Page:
First, Last Deposit: Where Does It Go?

| September 26, 2012

Renting an apartment or house can be an expensive proposition. As you’re handing over a large check or big wad of cash for the first and last month’s rent and security deposit, you might wonder where does all of the money go?

First month’s rent

The first month’s rent is fairly self-explanatory. This money goes to cover the cost of the rent for the first month that you live in your new home or apartment. The landlord will use this money to pay for a wide variety of expenses, including current operating costs, necessary repairs, maintenance fees and taxes.

Last month’s rent

The last month’s rent serves as a form of financial protection for your landlord. This fee, which is generally equal to the fee of your first month’s rent, is used to protect the landlord in the event that you leave the property without paying the last month’s rent. For instance, say your rent is due at the latest on Sept. 5, and you move out without notice on Sept. 3. The last month’s rent covers the landlord’s costs for the month of September while he or she searches for a new renter.

first, last month's rent Although you can’t expect to get your last month’s rent payment back when you move out, you won’t have to pay for the last month you live in the property.

Security deposit

A security deposit is the money you pay the landlord in case you damage the apartment or house. If the property sustains damage when you are in the home, the security deposit money will be used for repair work to make the apartment inhabitable for the next tenant. This money is not to be used for normal wear and tear, such as minor cleaning, or worn carpeting and flooring. These funds should instead be used for repairs such as holes in the walls, heavily stained carpeting, broken windows and damaged appliances.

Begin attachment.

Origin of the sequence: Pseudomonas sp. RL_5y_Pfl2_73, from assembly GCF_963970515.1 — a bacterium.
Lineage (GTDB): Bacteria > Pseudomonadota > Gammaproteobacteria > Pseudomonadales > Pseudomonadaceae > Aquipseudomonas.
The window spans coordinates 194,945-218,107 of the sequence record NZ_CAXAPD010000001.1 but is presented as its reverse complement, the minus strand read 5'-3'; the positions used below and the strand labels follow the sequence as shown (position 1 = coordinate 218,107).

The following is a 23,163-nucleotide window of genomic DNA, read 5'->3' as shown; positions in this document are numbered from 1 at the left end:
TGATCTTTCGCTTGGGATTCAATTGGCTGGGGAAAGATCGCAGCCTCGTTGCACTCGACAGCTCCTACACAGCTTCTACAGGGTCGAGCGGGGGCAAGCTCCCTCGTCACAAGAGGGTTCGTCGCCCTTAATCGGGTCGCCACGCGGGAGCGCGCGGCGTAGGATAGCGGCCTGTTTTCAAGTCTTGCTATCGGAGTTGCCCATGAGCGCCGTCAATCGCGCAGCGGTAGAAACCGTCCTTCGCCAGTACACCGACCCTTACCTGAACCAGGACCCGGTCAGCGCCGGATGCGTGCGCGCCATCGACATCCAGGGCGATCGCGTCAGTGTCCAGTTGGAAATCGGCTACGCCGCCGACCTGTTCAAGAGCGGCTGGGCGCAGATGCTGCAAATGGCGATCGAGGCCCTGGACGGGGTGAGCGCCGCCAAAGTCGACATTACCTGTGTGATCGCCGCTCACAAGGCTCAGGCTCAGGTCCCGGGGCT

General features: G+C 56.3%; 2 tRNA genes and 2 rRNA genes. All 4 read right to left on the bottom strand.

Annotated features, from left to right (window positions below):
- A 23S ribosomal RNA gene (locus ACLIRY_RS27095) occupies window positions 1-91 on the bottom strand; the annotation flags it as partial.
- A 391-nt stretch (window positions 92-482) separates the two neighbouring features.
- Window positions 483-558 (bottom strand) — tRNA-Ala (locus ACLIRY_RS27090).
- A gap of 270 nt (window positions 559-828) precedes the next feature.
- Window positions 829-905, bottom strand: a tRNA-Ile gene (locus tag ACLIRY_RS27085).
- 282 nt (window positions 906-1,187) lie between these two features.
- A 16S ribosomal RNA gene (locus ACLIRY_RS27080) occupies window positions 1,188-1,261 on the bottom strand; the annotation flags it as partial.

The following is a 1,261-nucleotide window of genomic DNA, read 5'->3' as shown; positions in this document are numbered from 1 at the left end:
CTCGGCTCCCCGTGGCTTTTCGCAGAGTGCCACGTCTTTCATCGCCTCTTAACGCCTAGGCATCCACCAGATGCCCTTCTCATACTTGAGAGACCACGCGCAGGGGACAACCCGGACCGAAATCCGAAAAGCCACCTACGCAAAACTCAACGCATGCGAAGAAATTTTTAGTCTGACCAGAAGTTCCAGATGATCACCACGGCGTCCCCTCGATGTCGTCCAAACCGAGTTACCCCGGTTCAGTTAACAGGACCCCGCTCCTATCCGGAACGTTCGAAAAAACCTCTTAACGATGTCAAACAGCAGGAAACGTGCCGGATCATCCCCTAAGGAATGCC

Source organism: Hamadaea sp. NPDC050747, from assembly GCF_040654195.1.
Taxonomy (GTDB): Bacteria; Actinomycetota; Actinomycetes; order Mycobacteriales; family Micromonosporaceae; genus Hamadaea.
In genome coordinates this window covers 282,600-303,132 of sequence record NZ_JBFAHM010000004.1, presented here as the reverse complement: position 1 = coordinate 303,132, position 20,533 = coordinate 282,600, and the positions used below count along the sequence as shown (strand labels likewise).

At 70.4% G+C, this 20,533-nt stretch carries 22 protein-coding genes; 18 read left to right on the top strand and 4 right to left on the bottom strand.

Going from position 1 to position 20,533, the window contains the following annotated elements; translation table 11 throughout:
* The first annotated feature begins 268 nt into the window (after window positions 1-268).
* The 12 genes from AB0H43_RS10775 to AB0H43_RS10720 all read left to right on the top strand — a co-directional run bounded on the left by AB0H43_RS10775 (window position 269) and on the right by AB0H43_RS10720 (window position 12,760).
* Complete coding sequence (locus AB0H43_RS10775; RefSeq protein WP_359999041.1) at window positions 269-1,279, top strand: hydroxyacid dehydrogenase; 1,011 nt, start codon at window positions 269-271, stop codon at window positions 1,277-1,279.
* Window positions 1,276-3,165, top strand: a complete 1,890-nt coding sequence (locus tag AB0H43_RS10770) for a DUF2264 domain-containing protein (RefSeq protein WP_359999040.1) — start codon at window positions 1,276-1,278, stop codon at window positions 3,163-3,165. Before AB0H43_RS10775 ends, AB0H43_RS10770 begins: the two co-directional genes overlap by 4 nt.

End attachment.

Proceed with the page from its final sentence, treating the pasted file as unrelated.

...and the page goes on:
By law, the security deposit you pay when you move in should be put in a savings account by the landlord so that the money is readily available. If the property does not sustain damages that need repair, the landlord is required to pay you back your security deposit when you vacate the premises. If there are minor repairs, the landlord must give you what remains of the security deposit once a portion of the money is used. He or she also owes you an itemized list as to how the money was used for repairs.

To protect your security deposit investment, do a walk-through with the landlord right before you move out. At that time, note in writing any areas that require repair. Doing this ensures that you’re both on the same page as to the condition of the property.

Understanding where the first and last month’s rent and security deposit on your rental property go is all part of being a responsible renter.

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Category: Real Estate, Rental Property -- Apartments

About the Author ()

Julie Bawden-Davis is a Southern-California-based writer specializing in home and garden, real estate, small business and personal finance. Since 1985, her work has appeared in a wide variety of publications, including Family Circle, Ladies’ Home Journal, Better Homes & Gardens, Entrepreneur and The Los Angeles Times. Julie is a University of California Certified Master Gardener and has written five gardening books, including Reader’s Digest Flower Gardening.